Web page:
The default process for providing foreign aid is to direct the money through country governments. I’ve long had my doubts about doing things this way: most of the problems that people like Bill Easterly and Dambisa Moyo attribute to aid really boil down to the fact that, when aid money is directed to governments, it becomes a fungible, capturable resource that is quite similar to natural resource proceeds.
Now it seems there are increasing challenges to that default from across the development world. In a great interview about cost effectiveness, Bill Gates highlights Somalia, which has no functioning government but fairly high vaccination coverage, and Nigeria, which has much less success with vaccines:
Well, in Somalia they’ve given up using the government. The money goes through the NGOs. Whereas in Nigeria they’ve designed a system where the federal government buys the vaccines, the state government provides the electricity, and the one level down below that provides the salaries. It’s just a bad design. You know, the north of India has very poor vaccination rates, so we picked a state up there with 80 million people and we drove it from 30 percent to 80 percent. But they had a really good chief health minister and the federal government was providing lots of money and lots of good technocrats, so the skills were there, as long as you employed them in the right kind of system.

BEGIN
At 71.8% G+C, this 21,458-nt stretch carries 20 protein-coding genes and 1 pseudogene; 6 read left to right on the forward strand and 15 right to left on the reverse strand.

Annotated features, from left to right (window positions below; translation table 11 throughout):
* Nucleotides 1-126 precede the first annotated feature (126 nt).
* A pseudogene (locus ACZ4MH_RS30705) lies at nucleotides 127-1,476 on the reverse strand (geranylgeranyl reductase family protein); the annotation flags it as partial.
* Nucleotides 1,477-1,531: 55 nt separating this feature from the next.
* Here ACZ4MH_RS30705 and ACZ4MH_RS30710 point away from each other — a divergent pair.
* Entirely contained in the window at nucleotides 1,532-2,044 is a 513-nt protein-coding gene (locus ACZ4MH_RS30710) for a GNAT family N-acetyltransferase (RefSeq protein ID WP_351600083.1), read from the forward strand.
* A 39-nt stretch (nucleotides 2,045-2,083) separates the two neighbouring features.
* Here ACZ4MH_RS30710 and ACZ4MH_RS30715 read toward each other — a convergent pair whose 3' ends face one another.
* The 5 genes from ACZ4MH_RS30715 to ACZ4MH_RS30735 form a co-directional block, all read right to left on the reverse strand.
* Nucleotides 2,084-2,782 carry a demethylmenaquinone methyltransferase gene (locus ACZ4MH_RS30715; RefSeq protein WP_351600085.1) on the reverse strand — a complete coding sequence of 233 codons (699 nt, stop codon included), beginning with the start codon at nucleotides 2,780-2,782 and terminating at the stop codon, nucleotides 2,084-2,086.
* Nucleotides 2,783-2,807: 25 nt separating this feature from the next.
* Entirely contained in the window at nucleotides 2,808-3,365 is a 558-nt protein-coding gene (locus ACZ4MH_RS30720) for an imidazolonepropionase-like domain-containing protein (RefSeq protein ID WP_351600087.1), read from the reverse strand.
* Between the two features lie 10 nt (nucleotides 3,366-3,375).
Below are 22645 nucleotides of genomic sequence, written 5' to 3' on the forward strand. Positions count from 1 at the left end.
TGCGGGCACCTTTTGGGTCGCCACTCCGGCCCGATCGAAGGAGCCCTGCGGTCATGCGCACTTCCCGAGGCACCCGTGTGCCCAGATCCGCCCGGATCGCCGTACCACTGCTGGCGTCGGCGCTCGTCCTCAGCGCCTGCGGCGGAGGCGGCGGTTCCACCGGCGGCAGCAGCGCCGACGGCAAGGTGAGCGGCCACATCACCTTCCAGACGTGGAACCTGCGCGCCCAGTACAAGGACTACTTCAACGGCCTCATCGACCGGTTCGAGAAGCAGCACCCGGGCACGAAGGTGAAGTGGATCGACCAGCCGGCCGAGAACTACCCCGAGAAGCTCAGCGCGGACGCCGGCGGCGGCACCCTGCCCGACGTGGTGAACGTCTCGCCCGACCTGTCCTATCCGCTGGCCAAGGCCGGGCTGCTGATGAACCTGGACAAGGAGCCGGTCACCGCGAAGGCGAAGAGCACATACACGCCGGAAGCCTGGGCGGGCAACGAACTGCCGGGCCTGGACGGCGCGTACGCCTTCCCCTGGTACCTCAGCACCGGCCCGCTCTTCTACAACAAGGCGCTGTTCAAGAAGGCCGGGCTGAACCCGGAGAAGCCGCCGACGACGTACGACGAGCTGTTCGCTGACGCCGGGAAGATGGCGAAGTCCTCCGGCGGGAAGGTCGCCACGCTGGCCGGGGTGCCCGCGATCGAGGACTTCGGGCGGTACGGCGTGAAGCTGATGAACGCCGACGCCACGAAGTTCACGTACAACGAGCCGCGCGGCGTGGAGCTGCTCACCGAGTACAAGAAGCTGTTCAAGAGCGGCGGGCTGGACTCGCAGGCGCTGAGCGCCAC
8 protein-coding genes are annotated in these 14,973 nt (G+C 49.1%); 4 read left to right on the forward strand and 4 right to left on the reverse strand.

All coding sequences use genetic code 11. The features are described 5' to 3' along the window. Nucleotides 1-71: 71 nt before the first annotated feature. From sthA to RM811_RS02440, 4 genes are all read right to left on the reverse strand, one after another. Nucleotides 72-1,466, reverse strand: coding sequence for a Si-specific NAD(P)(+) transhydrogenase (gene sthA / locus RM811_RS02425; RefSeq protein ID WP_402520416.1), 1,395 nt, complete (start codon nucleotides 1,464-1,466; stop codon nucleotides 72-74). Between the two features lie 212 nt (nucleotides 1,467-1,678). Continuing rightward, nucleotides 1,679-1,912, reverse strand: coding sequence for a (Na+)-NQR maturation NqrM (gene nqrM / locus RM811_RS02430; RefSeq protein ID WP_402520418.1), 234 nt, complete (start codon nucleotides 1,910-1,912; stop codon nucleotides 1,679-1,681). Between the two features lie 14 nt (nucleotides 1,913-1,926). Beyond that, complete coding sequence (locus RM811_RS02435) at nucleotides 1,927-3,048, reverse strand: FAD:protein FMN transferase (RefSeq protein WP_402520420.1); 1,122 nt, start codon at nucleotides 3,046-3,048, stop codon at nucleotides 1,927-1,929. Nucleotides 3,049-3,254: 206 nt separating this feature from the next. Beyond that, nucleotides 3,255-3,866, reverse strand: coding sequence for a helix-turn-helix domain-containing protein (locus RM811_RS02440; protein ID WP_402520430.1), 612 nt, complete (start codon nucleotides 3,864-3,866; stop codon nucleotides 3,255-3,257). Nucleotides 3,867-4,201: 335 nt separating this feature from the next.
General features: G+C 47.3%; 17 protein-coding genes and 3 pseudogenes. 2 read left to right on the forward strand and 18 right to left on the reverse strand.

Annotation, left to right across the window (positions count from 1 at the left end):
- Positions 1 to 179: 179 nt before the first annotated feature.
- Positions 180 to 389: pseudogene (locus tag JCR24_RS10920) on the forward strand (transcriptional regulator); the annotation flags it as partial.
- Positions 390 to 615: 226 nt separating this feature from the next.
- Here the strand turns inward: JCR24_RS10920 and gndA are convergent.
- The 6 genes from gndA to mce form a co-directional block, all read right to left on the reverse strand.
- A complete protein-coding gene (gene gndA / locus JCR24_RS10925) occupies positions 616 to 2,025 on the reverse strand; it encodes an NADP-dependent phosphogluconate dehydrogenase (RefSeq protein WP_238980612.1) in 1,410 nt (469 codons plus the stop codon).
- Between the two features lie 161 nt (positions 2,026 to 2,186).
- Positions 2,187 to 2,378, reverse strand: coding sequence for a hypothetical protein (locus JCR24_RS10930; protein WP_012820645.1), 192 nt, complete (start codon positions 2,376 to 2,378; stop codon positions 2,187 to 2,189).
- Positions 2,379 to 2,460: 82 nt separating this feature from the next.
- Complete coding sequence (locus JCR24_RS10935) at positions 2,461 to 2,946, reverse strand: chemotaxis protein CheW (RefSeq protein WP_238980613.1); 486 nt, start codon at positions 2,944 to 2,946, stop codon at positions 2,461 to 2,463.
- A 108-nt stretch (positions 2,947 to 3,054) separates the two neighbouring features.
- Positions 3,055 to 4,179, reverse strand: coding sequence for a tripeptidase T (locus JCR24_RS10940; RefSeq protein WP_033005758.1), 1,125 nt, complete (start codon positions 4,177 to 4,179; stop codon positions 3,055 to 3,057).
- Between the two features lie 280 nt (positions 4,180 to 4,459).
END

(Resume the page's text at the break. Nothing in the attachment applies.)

Gates takes a very nuanced view: it’s not that funding vaccinations through governments can’t work, but the conditions need to be right. Ethiopia has done well, but Nigeria has not. He’s also not saying that the only reason that vaccination programs have failed in Northern Nigeria is because of the difficulties of running them through the Nigerian government – widespread urban legends about vaccines have played a major role – but the failings of the government are still an important factor.
In the latest edition of the Development Drums podcast (transcript here) Daron Acemoğlu and James Robinson discuss their book Why Nations Fail. I’m not broadly in agreement with their take on development, mainly because I don’t see their findings as actionable. But I agree strongly with the policy implication that Acemoğlu highlights, which is that providing aid through governments can be bad because it can support extractive institutions:
But it’s a better formula than saying whoever is in power, we’re going to hand the power, the money to them.
Is it implicit in what you are saying that some of the current aid modalities, particularly government to government aid, tend to reinforce the elites?
Absolutely, yes. I mean, I’d say our view was that you know, at the end of the day, that’s probably – if you asked where do all these development problems come from in Africa, are they created by the perverse incentives generated by the aid industry? Our answer to that would be no: they are much more deeply rooted in the history of these societies and you know, so sure you can find examples where aid kept in power, you know, Mobutu for another five years and he wouldn’t otherwise have been there but what did you get instead, you know?